DUCTED VS. DUCTLESS AIR CON­DI­TION­ING SYS­TEMS

MEP Middle East - - KNOWLEDGE PARTNER - By Tariq Al Ghus­sein, chief ex­ec­u­tive of­fi­cer, Taqeef

The AC mar­ket in the re­gion was built on ductless AC units – in­deed, it was Fu­jitsu Gen­eral’s first ever desert spec­i­fied win­dow unit which orig­i­nated the AC mar­ket in the re­gion in 1972. Fol­low­ing this, split AC units – wall mounted ductless de­signs which of­fer di­rect and eas­ily con­trol­lable cool­ing for sin­gle or mul­ti­ple rooms or spa­ces – be­came the most pop­u­lar choice.

In more re­cent years, we’ve seen the mar­ket evolve, and wit­ness a move to­wards ducted de­signs which are largely hid­den in the walls and ceil­ings of a build­ing, with cool­ing de­liv­ered from a cen­tral air con­di­tioner via wall and ceil­ing vents. While many con­sider this to be the most aes­thet­i­cally un­ob­tru­sive cool­ing op­tion, it comes at con­sid­er­able cost. Ducted units are not usu­ally the most ef­fi­cient as im­proper in­stal­la­tion, in­su­la­tion and main­te­nance im­pact the safety, ef­fec­tive­ness and emis­sions of these de­signs.

Ducted Sys­tems

When opt­ing for a ducted sys­tem, sev­eral fac­tors need to be looked at to en­sure the best pos­si­ble out­come in terms of en­ergy ef­fi­ciency and main­tain­ing air in­tegrity. The first, and prob­a­bly the most im­por­tant of these, is the de­sign of the ducting it­self. Un­for­tu­nately, as a re­gion, we don’t rou­tinely spec­ify re­turn air ducting, which un­der­mines the ef­fi­cacy of the whole sys­tem. In sim­ple terms, con­trac­tors and spec­i­fiers often re­duce the amount of ducting they use as a cost-cut­ting mea­sure. This means that the dust that’s rou­tinely gen­er­ated by the sys­tem sim­ply col­lects within the false ceil­ing, com­pro­mis­ing air qual­ity and safety. And, while many of us rou­tinely have our ducts cleaned, false ceil­ings are tricky - if not im­pos­si­ble - to ac­cess, which means the prob­lem is an on­go­ing one.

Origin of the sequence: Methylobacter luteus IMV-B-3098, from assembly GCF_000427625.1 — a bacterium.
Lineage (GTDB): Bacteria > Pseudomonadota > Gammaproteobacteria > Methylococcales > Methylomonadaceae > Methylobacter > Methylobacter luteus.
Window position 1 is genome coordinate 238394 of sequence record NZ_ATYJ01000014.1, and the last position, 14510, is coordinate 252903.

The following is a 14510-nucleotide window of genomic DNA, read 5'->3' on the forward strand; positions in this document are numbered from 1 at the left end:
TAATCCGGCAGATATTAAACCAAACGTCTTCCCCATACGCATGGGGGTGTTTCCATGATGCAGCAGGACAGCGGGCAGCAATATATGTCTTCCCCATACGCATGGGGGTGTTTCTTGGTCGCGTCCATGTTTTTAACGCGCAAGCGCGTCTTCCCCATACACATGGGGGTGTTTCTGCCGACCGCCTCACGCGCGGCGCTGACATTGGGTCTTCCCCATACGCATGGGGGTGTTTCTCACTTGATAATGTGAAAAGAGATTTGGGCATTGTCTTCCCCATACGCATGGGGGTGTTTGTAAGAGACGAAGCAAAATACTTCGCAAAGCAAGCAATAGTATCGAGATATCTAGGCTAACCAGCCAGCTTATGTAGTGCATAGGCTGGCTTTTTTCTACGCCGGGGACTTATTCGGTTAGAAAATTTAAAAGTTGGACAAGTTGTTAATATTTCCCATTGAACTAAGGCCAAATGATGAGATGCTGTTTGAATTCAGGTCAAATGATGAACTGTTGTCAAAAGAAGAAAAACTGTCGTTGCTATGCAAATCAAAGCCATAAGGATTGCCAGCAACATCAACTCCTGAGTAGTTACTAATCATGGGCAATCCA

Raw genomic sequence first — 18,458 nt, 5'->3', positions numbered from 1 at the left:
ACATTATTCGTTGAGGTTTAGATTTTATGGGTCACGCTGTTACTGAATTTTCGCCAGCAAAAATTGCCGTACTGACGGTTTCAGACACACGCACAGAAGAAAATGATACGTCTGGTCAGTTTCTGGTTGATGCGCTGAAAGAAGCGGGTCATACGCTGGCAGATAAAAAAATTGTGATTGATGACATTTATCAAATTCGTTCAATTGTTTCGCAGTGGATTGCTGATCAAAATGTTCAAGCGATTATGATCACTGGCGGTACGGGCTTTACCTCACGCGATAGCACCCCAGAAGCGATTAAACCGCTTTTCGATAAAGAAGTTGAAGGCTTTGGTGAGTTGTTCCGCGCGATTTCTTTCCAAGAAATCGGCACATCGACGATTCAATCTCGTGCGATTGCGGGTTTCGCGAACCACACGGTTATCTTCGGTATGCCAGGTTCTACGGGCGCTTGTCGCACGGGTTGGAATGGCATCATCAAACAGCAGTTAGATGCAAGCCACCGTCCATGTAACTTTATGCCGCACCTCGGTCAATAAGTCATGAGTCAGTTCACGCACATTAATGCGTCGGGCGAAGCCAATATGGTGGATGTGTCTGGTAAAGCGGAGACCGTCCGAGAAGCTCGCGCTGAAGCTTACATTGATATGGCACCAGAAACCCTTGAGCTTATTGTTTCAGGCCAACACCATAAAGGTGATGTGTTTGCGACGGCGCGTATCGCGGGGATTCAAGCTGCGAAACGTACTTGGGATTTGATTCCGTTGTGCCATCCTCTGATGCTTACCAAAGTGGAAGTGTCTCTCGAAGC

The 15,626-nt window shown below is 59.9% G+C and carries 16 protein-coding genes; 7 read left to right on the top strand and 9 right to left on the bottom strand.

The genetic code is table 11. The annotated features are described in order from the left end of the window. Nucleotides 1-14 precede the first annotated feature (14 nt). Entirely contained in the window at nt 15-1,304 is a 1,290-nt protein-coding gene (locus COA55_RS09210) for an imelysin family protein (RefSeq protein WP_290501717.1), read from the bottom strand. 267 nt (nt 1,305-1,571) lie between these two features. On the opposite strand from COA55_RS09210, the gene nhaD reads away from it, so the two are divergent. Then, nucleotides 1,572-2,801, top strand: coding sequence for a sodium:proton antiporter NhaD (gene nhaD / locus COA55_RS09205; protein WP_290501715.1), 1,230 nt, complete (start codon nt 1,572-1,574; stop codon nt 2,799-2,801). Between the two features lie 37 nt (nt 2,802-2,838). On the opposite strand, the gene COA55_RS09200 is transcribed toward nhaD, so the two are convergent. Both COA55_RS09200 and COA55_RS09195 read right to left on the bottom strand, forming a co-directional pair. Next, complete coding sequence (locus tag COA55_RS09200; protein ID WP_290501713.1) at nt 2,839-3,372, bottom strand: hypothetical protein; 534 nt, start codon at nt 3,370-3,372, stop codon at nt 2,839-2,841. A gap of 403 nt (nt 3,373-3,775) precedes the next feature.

Sim­pli­fy­ing the struc­ture of the ducting de­sign (through the use of shorter ducts and less bends) is also prefer­able – re­sult­ing in eas­ier clean­ing and main­te­nance of the units. Us­ing op­ti­mum spec­i­fi­ca­tion, pro­fes­sion­ally in­stalled in­su­la­tion also con­trib­utes to the ease with which the main­te­nance is car­ried out.

An­other is­sue re­lated to ducted de­signs is im­proper siz­ing and in­stal­la­tion; a pri­mary cause of high en­ergy bills, re­duced per­for­mance, poor in­door air qual­ity and ir­reg­u­lar air distri­bu­tion of cooled air. All these fac­tors can cul­mi­nate in un­com­fort­able hot and cold spots due to the un­even distri­bu­tion of cooled air.

A large per­cent­age (20%) of the air cir­cu­lated through the ducting sys­tem can be lost due to leaks and poor con­nec­tions. So, it’s im­per­a­tive that pro­fes­sional air duct seal­ing is com­pleted to avoid these is­sues. De­spite the ini­tial cost and in­con­ve­nience of the process, users will have in­creased en­ergy ef­fi­ciency and lower util­ity bills, mean­ing the ini­tial cost out­lay is re­cov­ered over time.